Foreword, Denis Mukwege, 2018 Nobel Peace Prize Co-recipient
Part I. The Trial as Told by its Actors
Editors' Introduction
A. Early Prosecution Attempts (1982-2012)
1. The 'Archives of Terror', Olivier Bercault
2. The Making of Chad's Truth Commission, Judge Abakar Mahamat Hassan
3. Documenting Crimes and Organizing Victims in Chad, Souleymane Guengueng
4. Tenacity, Perseverance, and Imagination in the 'Private International Prosecution' of Hissène Habré, Reed Brody
5. Defending Habré in Senegal During the Early Years, Hélene Cissé
6. The Belgian Investigation of the Habré Regime, Excerpt of EAC trial testimony of Daniel Fransen, Belgian Investigating Judge
7. In His Own Words: An Interview with Hissène Habré, Excerpted interview from La Gazette, Dakar, 2011
B. Establishing the Court
8. Creating the EAC in Senegal: Perspectives from the African Union, Ben Kioko
9. Arresting Habré, Marcel Mendy
10. Investigations in Senegal and Chad: Cooperation and Challenges, Judge Jean Kandé
11. Managing the EAC, Amadou Mokhtar Seck
12. Professionalizing a Political Trial: A Clerk's Perspective, Abouly Ba
C. The Trial
13. Prosecuting International Crimes in Senegal, Mbacke Fall
14. Defending Habré, Mounir Ballal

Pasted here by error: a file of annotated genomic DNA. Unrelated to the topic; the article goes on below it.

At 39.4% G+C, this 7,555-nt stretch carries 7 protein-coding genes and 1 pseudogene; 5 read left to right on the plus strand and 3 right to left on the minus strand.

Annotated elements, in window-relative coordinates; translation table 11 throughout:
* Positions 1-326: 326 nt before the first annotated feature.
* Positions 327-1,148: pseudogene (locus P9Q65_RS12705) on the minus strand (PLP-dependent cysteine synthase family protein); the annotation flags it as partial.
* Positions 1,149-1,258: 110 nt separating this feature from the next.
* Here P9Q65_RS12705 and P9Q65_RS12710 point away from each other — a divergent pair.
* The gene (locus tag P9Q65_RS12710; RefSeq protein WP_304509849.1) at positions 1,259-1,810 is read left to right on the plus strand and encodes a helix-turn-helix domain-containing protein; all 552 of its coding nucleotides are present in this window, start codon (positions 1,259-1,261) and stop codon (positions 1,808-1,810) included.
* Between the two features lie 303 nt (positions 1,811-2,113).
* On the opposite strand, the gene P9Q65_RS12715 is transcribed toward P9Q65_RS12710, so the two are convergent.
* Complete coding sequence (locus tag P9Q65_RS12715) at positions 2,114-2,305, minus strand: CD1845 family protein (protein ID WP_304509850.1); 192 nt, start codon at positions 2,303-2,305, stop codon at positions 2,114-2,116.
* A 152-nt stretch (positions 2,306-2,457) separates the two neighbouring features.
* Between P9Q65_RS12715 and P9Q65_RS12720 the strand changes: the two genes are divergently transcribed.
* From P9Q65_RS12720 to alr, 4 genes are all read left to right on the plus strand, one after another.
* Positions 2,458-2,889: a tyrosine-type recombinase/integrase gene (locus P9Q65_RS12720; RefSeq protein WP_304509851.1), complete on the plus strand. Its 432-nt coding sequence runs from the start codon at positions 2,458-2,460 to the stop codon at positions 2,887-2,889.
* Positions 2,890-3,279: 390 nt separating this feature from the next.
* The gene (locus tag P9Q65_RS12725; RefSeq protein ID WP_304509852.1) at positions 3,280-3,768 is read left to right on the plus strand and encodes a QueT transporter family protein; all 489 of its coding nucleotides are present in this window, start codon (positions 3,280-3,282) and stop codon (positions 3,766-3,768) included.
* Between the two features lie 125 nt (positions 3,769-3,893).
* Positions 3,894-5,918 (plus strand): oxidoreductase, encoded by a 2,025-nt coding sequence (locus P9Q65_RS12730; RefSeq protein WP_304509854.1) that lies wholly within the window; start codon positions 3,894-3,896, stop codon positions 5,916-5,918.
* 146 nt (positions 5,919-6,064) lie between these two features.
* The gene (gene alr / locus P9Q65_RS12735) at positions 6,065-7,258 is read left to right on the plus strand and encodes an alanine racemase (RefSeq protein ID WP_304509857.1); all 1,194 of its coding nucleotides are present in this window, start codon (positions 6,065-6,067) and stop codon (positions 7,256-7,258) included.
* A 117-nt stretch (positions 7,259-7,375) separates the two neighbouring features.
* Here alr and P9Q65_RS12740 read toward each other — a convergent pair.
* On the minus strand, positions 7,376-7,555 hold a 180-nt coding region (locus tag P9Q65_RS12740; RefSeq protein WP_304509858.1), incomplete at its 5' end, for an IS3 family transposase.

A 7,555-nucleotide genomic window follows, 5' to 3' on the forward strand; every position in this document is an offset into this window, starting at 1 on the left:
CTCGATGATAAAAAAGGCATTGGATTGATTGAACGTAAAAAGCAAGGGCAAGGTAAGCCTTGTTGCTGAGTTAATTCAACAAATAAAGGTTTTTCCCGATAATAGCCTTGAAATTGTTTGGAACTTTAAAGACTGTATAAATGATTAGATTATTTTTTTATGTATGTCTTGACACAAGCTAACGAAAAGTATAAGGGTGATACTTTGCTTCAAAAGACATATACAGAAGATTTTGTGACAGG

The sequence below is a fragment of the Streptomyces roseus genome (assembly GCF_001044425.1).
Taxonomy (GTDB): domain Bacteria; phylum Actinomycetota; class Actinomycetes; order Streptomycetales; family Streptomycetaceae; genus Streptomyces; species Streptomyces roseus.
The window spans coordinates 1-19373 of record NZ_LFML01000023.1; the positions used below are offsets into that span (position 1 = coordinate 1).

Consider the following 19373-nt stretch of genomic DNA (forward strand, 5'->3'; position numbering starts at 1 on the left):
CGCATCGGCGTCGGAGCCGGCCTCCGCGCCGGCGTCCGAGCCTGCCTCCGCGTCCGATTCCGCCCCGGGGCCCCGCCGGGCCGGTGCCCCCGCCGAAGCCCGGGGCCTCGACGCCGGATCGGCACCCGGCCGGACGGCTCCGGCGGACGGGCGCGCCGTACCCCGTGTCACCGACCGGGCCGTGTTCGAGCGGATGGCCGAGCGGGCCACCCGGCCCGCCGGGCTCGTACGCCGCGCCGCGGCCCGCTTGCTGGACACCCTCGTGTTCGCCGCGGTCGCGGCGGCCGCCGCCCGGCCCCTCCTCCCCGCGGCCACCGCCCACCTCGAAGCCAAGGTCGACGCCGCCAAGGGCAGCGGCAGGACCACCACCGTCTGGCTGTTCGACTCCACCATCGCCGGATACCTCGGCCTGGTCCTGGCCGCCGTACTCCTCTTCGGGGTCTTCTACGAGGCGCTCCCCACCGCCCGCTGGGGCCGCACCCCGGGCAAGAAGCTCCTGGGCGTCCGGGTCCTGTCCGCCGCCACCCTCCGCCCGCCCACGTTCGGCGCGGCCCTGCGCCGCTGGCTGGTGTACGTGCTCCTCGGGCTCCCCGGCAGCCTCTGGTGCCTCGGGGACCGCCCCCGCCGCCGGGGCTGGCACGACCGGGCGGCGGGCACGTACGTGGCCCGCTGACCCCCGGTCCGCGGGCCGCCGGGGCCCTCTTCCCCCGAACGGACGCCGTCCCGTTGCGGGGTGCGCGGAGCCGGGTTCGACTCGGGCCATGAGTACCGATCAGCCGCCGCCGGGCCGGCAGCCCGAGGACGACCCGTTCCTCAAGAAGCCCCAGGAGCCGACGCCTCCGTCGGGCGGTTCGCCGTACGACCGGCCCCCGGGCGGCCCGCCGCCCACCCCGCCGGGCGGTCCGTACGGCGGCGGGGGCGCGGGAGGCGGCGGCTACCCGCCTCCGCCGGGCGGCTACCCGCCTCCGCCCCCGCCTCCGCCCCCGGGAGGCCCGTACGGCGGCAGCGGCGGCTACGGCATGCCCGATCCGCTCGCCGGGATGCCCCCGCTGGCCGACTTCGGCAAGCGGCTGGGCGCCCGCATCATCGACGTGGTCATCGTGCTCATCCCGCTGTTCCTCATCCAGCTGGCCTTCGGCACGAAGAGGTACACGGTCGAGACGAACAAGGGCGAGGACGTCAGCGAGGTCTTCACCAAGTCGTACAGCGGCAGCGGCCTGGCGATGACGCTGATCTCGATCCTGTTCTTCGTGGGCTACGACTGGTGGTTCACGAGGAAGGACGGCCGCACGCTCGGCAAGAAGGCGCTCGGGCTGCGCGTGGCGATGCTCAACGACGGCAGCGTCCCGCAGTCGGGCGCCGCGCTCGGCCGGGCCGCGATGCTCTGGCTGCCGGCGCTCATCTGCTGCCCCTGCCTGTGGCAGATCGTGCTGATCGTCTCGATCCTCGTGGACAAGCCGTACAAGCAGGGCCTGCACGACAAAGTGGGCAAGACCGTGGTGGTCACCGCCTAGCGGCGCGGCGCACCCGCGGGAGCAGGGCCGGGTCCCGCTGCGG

15. From Victim to Witness and the Challenges of Sexual Violence Testimony, Jacqueline Moudeina
16. Supporting Victims at Trial: Civil Parties' Perspective, Alain Werner and Emmanuelle Marchand
17. Can we be friends? Offering an Amicus Curiae Brief to the EAC, Kim Thuy Seelinger, Naomi Fenwick, Khaled Alrabe
18. The Habré Trial Judgement: A Summary of the First Instance Judgements of the EAC, Elise Le Gall
19. The Habré Appeals Decision: A Summary of the Appeal Decision of the EAC, Elise Le Gall
20. Reflections on the Habré Appeals Decision, Judge Ouagadeye Wafi
21. The Real Fight Begins; Victims Struggle for an Effective Right to Reparation, Gaëlle Carayon and Jeanne Sulzer
D. Beyond the Courtroom
22. A Donor's Perspective, Sarah Valentina Fall
23. Outreach for the EAC: An Extraordinary Experience, Franck Petit